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Do you go over CIDC limit with this bank?
October 12, 2019
7:45 pm
Doug
British Columbia, Canada
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As far as Continental Bank of Canada goes, yeah that was another of the failed banks that HSBC Bank Canada snapped up (besides Prenor Trust and Bank of British Columbia). As far as I'm aware, no deposit insurance funds had to be tapped and no one lost money. 🙂

The current Continental Bank of Canada, controlled by Eric Sprott through Continental Currency Exchange Corp., is currently in discontinuance proceedings to continue and amalgamate with its non-regulated parent, Continental Currency Exchange Corp. Along with Zag Bank, that discontinuance notice could come from OSFI any day now.

Cheers,
Doug

October 13, 2019
8:41 am
Norman1
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Continental Bank of Canada didn't actually fail. Like the Home Trust situation, there were no serious loan losses.

The bank experienced a run like Home Trust did. Bank of Canada provided the bank a liquidity backstop, like Berkshire Hathaway provided to Home Trust. That tied them over until Lloyds Bank purchased the bank.

October 13, 2019
8:56 am
Norman1
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Doug said
Thanks, Norman. Yeah, the biggest risks are actually with most of the Canadian credit unions. I think Meridian Credit Union and Coast Capital Savings Federal Credit Union are rated about the same as, slightly higher than, or possibly lower than, Home Trust Company and Home Bank. In fact, Desjardins is the highest rated "credit union" in Canada and I think that gets them, maybe BBB+? Haven't looked lately though.

Unfortunately, Meridian Credit Union is unrated by DBRS. Unknown level of risk.

Coast Capital Savings Federal Credit Union has DBRS rating of BBB(high). Fédération des caisses Desjardins du Québec has a DBRS rating of AA.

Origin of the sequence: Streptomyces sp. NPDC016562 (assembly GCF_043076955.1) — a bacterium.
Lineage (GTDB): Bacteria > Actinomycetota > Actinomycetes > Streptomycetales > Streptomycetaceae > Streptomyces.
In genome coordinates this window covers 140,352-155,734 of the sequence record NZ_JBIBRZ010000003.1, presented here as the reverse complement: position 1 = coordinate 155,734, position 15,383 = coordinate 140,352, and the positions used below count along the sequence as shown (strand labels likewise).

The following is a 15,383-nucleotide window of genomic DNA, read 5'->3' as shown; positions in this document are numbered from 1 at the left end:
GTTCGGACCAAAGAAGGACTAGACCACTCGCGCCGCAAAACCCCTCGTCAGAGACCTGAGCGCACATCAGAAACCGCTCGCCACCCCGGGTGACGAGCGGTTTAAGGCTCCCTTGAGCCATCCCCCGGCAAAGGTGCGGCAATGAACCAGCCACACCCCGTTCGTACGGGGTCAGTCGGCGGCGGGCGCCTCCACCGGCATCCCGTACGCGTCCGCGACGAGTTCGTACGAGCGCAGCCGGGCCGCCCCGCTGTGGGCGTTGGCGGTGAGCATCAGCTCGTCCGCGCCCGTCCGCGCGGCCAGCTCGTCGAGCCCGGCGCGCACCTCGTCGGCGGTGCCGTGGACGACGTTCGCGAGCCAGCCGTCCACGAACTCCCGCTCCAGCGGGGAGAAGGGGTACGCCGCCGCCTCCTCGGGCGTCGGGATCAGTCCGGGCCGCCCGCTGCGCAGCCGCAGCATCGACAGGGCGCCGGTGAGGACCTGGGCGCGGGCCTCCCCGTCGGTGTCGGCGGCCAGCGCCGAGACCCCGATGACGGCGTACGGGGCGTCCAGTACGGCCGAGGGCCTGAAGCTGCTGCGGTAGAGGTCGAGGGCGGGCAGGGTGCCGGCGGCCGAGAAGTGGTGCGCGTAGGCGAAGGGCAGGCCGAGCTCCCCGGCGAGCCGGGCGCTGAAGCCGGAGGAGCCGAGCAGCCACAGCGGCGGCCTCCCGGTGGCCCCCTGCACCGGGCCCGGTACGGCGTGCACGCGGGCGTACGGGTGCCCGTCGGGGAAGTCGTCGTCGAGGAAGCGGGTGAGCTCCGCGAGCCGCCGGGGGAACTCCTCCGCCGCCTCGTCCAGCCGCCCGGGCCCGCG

Regulation is better these days. But, a fund to cover deposits or, more accurately, losses on the loan book, is still needed in case the assets (including the loan book) dip below the liability for the deposits by the time the regulators act.

October 13, 2019
1:18 pm
Doug
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Norman1 said
Continental Bank of Canada didn't actually fail. Like the Home Trust situation, there were no serious loan losses.

The bank experienced a run like Home Trust did. Bank of Canada provided the bank a liquidity backstop, like Berkshire Hathaway provided to Home Trust. That tied them over until Lloyds Bank purchased the bank.  

Ah, okay, and then Lloyds Bank was purchased by HSBC Bank Canada. Where'd you find that history, Norman?

Back when I worked at HSBC, several long-time colleagues began at Continental and became HSBC employees when they purchased the assets. Supposedly, Continental had one of the better DB pension plans (HSBC has several such closed plans).

Cheers,
Doug

October 13, 2019
1:25 pm
Bud
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Anybody know Laurentian rating?

October 13, 2019
7:17 pm
Doug
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Bud said
Anybody know Laurentian rating?  

https://lbcfg.ca/investors-centre/credit-ratings/

DBRS rates "A"; S&P rates "BBB". So, Desjardins rates higher than Laurentian (including B2B Bank) in deposits.

Note, too, that S&P's "outlook" (what they are examining for the future) is "negative," which means they could likely cut their rating one (or more) notches. DBRS ratings "outlook" is "stable".

Cheers,
Doug

October 14, 2019
8:58 am
Norman1
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Doug said

Ah, okay, and then Lloyds Bank was purchased by HSBC Bank Canada. Where'd you find that history, Norman?

From memory. I had an account at Continental Bank which became a Lloyds Bank Canada account.

Canadian Encyclopedia: Continental Bank of Canada has a good article about the Lloyds Bank Canada transaction. Apparently, there was a complication with Revenue Canada. So, Lloyds Bank Canada purchased most of the assets and assumed the deposits in 1986, instead of just buying up all the shares of the bank.

What was left was eventually continued as CBOC Continental Inc until the Revenue Canada dispute was settled by the Supreme Court in September 1998, twelve years later (Continental Bank of Canada v. Canada, [1998] 2 S.C.R. 358)!

October 14, 2019
9:06 am
Norman1
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Doug said

https://lbcfg.ca/investors-centre/credit-ratings/

DBRS rates "A"; S&P rates "BBB". So, Desjardins rates higher than Laurentian (including B2B Bank) in deposits.

B2B Bank does not have any debt rating.

B2B Bank is actually a separate Schedule I bank, with its own CDIC membership, that is owned by Laurentian Bank of Canada. B2B Bank is not the name of a division or department within Laurentian Bank.

Unless its parent, Laurentian Bank of Canada, guarantees the deposits of B2B Bank, one cannot use the parent's debt ratings for the B2B Bank deposits.

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